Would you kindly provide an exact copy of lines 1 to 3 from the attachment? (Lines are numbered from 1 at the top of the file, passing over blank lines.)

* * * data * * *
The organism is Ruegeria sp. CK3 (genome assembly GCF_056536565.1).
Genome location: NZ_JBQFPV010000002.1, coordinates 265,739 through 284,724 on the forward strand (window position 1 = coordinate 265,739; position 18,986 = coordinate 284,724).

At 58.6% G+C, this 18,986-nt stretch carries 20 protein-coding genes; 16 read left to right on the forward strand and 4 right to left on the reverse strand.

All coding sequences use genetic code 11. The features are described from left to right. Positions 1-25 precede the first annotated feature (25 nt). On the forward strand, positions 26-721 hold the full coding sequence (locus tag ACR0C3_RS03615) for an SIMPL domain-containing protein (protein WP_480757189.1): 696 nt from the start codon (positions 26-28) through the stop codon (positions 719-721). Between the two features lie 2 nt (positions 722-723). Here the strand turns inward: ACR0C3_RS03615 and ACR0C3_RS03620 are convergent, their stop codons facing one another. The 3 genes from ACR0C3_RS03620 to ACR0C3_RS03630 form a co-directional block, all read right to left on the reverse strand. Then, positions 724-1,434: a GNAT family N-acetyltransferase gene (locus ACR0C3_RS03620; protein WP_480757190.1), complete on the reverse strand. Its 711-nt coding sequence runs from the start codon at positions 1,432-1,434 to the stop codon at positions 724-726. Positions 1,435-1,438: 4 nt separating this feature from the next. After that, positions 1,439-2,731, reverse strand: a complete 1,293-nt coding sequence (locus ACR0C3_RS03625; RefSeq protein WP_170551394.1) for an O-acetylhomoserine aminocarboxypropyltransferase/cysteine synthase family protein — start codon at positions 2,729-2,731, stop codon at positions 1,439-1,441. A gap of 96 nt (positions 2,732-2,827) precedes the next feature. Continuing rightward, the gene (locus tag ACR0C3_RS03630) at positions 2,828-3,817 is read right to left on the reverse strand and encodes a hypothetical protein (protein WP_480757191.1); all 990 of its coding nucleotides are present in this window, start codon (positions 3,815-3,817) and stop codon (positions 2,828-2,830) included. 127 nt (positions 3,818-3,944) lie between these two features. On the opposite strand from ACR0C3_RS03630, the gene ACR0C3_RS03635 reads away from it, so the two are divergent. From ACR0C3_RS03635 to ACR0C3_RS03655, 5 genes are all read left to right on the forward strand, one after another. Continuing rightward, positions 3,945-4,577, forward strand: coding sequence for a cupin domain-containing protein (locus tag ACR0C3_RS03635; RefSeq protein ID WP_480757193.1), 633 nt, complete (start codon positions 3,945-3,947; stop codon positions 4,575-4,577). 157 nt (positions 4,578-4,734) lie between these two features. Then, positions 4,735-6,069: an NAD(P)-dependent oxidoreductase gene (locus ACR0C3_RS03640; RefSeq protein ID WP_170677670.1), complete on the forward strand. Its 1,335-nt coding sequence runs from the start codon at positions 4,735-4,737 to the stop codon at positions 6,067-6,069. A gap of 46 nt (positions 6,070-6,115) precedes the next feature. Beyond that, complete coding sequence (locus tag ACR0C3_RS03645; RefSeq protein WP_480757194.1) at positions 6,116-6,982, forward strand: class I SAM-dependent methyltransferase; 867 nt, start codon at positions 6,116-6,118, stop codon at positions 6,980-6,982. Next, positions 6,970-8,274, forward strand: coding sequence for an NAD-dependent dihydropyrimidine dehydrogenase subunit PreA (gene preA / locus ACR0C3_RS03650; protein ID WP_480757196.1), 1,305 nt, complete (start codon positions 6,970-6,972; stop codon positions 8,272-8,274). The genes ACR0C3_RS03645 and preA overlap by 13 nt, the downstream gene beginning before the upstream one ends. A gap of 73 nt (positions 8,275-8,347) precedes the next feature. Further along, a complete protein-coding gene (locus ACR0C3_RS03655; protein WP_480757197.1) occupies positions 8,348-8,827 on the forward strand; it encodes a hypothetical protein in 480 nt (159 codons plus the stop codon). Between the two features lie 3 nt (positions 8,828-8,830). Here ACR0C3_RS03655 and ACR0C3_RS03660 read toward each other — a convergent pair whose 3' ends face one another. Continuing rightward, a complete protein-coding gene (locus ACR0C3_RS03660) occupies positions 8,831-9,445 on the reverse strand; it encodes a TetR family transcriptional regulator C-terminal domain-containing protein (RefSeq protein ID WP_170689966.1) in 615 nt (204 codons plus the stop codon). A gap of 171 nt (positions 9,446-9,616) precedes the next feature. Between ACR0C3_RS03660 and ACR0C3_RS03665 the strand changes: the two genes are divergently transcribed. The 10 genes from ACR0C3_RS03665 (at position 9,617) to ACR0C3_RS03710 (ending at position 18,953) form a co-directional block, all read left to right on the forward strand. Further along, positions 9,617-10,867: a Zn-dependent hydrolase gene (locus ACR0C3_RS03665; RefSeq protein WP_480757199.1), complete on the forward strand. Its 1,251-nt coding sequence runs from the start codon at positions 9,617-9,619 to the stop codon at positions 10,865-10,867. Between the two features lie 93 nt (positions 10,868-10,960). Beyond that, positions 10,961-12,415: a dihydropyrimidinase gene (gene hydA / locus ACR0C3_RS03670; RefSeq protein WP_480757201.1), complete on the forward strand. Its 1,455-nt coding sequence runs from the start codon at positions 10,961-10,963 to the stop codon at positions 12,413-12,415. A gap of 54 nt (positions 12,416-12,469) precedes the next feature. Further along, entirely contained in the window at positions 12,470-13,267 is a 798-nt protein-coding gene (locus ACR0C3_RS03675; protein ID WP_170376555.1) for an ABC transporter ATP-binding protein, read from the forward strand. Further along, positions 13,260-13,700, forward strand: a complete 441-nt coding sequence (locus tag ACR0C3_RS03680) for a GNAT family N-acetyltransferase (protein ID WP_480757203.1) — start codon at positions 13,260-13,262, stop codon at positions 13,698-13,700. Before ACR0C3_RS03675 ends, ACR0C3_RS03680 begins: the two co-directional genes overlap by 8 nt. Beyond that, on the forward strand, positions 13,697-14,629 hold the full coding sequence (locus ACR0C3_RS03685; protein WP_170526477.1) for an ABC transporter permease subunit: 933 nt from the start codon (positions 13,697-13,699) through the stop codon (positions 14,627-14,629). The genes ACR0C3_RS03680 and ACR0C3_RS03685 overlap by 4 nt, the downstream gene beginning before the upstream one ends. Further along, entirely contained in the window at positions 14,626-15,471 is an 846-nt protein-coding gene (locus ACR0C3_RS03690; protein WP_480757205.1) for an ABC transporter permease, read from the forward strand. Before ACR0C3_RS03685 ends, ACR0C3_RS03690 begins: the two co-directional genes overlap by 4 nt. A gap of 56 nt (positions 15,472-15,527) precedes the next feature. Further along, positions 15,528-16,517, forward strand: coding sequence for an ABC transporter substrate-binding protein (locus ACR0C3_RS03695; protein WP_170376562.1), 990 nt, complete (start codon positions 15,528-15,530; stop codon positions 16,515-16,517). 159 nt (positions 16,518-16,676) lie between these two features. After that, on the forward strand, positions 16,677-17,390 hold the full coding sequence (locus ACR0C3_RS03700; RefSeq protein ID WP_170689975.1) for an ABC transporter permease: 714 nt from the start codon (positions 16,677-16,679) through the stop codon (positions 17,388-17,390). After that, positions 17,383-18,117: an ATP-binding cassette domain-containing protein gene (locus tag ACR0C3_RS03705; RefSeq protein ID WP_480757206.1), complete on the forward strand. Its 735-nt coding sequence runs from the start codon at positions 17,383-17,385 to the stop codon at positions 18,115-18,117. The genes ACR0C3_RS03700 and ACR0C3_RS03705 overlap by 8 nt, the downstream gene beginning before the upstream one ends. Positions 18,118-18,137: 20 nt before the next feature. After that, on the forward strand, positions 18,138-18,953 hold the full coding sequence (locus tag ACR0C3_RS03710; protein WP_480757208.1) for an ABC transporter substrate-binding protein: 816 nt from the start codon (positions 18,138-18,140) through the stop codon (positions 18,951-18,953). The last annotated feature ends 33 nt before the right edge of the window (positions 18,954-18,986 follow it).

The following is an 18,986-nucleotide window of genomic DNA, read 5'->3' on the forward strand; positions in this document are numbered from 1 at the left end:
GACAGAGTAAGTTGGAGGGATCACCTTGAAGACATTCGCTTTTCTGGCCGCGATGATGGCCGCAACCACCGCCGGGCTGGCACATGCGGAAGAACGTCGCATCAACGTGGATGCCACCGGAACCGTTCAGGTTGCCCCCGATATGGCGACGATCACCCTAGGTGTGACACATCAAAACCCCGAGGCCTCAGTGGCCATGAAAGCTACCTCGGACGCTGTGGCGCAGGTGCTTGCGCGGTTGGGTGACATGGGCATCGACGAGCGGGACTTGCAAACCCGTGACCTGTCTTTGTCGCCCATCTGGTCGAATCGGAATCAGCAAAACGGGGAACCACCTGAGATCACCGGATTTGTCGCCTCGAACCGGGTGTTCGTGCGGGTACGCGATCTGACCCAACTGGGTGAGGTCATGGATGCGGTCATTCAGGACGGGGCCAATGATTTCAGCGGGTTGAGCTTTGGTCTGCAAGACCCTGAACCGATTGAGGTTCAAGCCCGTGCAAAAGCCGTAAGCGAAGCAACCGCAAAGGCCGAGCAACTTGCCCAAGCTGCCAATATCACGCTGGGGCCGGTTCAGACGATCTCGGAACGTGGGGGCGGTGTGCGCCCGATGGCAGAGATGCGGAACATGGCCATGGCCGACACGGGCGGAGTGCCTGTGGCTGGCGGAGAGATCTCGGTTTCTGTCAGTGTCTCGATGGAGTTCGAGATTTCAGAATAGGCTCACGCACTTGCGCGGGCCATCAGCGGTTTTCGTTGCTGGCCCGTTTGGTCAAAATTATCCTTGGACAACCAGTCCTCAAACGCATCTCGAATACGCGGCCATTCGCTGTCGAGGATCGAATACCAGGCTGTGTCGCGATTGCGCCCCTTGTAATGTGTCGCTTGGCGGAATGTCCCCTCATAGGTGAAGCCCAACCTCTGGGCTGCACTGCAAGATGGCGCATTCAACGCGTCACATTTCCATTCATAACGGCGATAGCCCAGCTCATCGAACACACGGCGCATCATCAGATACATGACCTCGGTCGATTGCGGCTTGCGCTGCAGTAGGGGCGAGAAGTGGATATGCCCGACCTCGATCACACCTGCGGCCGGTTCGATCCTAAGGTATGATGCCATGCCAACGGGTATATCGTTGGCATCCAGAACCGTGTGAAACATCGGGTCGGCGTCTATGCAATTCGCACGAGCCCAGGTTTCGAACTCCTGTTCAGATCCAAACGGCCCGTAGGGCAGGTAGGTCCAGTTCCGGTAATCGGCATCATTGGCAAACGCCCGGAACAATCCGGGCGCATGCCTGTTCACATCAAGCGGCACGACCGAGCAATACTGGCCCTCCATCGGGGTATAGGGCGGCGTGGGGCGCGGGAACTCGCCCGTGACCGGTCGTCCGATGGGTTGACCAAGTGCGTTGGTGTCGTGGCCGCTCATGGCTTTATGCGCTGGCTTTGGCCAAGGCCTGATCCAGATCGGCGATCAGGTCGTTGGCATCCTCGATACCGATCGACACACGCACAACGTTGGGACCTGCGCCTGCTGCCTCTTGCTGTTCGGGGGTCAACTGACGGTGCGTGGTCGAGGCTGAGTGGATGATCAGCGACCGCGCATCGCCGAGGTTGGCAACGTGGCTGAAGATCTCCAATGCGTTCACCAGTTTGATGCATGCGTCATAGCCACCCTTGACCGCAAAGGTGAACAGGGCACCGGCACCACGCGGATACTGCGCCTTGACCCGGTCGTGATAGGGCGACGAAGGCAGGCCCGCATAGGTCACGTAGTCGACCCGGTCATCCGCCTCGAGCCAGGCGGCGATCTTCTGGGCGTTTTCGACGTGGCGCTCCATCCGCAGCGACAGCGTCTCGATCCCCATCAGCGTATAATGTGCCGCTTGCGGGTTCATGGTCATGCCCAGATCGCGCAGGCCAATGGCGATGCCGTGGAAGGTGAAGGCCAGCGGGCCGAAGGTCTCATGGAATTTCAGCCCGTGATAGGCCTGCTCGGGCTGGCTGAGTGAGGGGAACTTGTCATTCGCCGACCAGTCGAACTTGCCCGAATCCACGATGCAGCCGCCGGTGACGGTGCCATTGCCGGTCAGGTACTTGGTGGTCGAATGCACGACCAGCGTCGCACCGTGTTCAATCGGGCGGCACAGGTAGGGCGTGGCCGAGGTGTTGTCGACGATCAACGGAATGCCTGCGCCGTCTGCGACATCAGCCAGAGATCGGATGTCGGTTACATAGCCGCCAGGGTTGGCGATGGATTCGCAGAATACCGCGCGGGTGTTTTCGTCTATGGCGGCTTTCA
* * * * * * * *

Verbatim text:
The organism is Ruegeria sp. CK3 (genome assembly GCF_056536565.1).
Genome location: NZ_JBQFPV010000002.1, coordinates 265,739 through 284,724 on the forward strand (window position 1 = coordinate 265,739; position 18,986 = coordinate 284,724).

At 58.6% G+C, this 18,986-nt stretch carries 20 protein-coding genes; 16 read left to right on the forward strand and 4 right to left on the reverse strand.